The Solemnity of Our Lord Jesus Christ, King of the Universe (commonly referred to as the Feast of Christ the King) is a relatively recent addition to the western liturgical calendar, having been instituted in 1925 by Pope Pius XI.
In 1970 its observance was moved to the last Sunday of Ordinary Time and adopted by Anglicans, Lutherans, and many other Protestants along with the new Revised Common Lectionary; it is also observed in this same position as the last Sunday of the church year, the Sunday before the First Sunday of Advent, by Western rite parishes of the Russian Orthodox Church Outside of Russia Roman Catholics adhering to the Extraordinary Form of the Roman Rite (as permitted under the motu proprio Summorum Pontificum) use the General Roman Calendar of 1960, and as such continue to observe the feast on its original date of the last Sunday of October.
Origin and history in the Catholic Church
Pope Pius XI instituted the Feast of Christ the King in his 1925 encyclical letter Quas Primas, in response to growing nationalism and secularism and in the context of the unresolved Roman Question. The title of the feast was “D. N. Jesu Christi Regis” (Our Lord Jesus Christ the King), and the date was “the last Sunday of the month of October – the Sunday, that is, which immediately precedes the Feast of All Saints”. In Pope John XXIII’s 1960 revision of the Calendar, the date and title remained the same and, in the new simpler ranking of feasts, it was classified as a feast of the first class.
In his 1969 motu proprio Mysterii Paschalis, Pope Paul VI gave the celebration a new title: “D. N. Iesu Christi universorum Regis” (Our Lord Jesus Christ King of the Universe). He also gave it a new date: the last Sunday in the liturgical year, before a new year begins with the First Sunday in Advent, the earliest date for which is 27 November. Through this choice of date, “the eschatological importance of this Sunday is made clearer”. He assigned to it the highest rank, that of “Solemnity”.
As happens with all Sundays whose liturgies are replaced by those of important feasts, the prayers of the Sunday on which the celebration of Christ the King falls are used on the ferias (weekdays) of the following week. The Sunday liturgy is thus not totally omitted.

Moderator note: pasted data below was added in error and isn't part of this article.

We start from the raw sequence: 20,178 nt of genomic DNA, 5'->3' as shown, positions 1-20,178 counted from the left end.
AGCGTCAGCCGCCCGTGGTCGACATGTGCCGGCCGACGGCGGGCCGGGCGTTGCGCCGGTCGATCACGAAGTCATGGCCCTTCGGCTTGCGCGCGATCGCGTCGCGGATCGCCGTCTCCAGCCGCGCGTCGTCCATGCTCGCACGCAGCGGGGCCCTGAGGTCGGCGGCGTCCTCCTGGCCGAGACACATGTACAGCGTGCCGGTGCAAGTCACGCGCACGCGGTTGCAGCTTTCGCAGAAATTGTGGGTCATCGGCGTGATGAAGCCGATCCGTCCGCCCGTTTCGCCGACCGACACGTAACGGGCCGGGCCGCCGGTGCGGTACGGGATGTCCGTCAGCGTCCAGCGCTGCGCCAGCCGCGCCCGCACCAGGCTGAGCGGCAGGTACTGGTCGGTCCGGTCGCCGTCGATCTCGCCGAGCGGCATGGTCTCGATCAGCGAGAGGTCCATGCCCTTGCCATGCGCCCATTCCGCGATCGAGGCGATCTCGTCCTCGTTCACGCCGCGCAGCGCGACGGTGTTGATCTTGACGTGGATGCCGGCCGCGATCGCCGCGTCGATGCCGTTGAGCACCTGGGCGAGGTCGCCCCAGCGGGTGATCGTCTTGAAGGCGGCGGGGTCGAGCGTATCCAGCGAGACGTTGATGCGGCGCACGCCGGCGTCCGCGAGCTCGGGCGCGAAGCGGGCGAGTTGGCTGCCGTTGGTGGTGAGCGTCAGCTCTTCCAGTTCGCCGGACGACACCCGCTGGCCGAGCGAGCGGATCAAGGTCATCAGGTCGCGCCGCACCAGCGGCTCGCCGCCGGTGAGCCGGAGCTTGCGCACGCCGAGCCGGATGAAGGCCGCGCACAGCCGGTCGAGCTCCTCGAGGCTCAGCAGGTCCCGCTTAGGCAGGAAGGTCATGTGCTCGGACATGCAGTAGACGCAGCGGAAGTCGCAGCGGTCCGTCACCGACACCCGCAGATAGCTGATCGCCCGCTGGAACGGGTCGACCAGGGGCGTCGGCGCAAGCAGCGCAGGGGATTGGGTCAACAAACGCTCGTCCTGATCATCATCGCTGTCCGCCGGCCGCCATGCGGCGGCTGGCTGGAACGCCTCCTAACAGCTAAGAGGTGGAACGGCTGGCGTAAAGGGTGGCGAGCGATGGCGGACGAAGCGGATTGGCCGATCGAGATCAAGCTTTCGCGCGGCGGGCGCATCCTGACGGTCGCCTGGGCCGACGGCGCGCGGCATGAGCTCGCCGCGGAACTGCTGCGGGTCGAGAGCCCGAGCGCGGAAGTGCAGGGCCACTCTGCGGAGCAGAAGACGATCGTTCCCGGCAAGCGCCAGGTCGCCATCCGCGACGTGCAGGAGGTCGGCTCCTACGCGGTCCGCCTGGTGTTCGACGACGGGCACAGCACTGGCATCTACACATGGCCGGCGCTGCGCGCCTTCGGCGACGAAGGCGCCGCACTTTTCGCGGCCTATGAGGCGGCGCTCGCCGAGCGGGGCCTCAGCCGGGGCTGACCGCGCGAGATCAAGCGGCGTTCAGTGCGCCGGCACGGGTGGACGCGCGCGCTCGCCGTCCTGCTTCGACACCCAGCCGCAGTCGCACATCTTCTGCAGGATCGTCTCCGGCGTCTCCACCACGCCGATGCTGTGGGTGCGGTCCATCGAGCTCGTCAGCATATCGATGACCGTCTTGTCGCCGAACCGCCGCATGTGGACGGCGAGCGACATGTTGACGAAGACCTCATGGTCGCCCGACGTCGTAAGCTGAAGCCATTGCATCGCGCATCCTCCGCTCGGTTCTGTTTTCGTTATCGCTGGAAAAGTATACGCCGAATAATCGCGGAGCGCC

In 2015, this feast day falls on 22 November (or 25 October for those using the traditional calendar). The liturgical vestments for the day are colored white or gold, in keeping with other joyous feasts honoring Christ.
Significance for the Laity
While the encyclical that established this feast was addressed to Catholic bishops, Pope Pius XI wanted this feast to impact the laity.
“The faithful, moreover, by meditating upon these truths, will gain much strength and courage, enabling them to form their lives after the true Christian ideal. If to Christ our Lord is given all power in heaven and on earth; [if] all men, purchased by his precious blood, are by a new right subjected to his dominion; if this power embraces all men, it must be clear that not one of our faculties is exempt from his empire.
He must reign in our minds, which should assent with perfect submission and firm belief to revealed truths and to the doctrines of Christ. [He] must reign in our wills, which should obey the laws and precepts of God. He must reign in our hearts, which should spurn natural desires and love God above all things, and cleave to him alone. [He] must reign in our bodies and in our members, which should serve as instruments for the interior sanctification of our souls, or to use the words of the Apostle Paul, as instruments of justice unto God.”
Observance in other churches
Those churches that use the Revised Common Lectionary observe Christ the King Sunday as the last Sunday of the liturgical year. These churches include most major Anglican and mainline Protestant groups, including the Church of England and the Episcopal Church as well as the Anglican Church in North America, the Evangelical Lutheran Church in America and other Lutheran bodies, the United Methodist Church and other Methodist bodies, the Presbyterian Church (U.S.A.), the United Church of Christ, and the Moravian Church.
In the Evangelical Lutheran Church of Sweden, this day is referred to as the Sunday of Doom, previously centered on the final judgment, though from the Lectionary of 1983 and forwards, the topic of the day is the Return of Christ. The Church in Wales, part of the Anglican Communion, the four Sundays before Advent are called the Sundays of the Kingdom and Christ the King is kept as a season and not just as a single festival.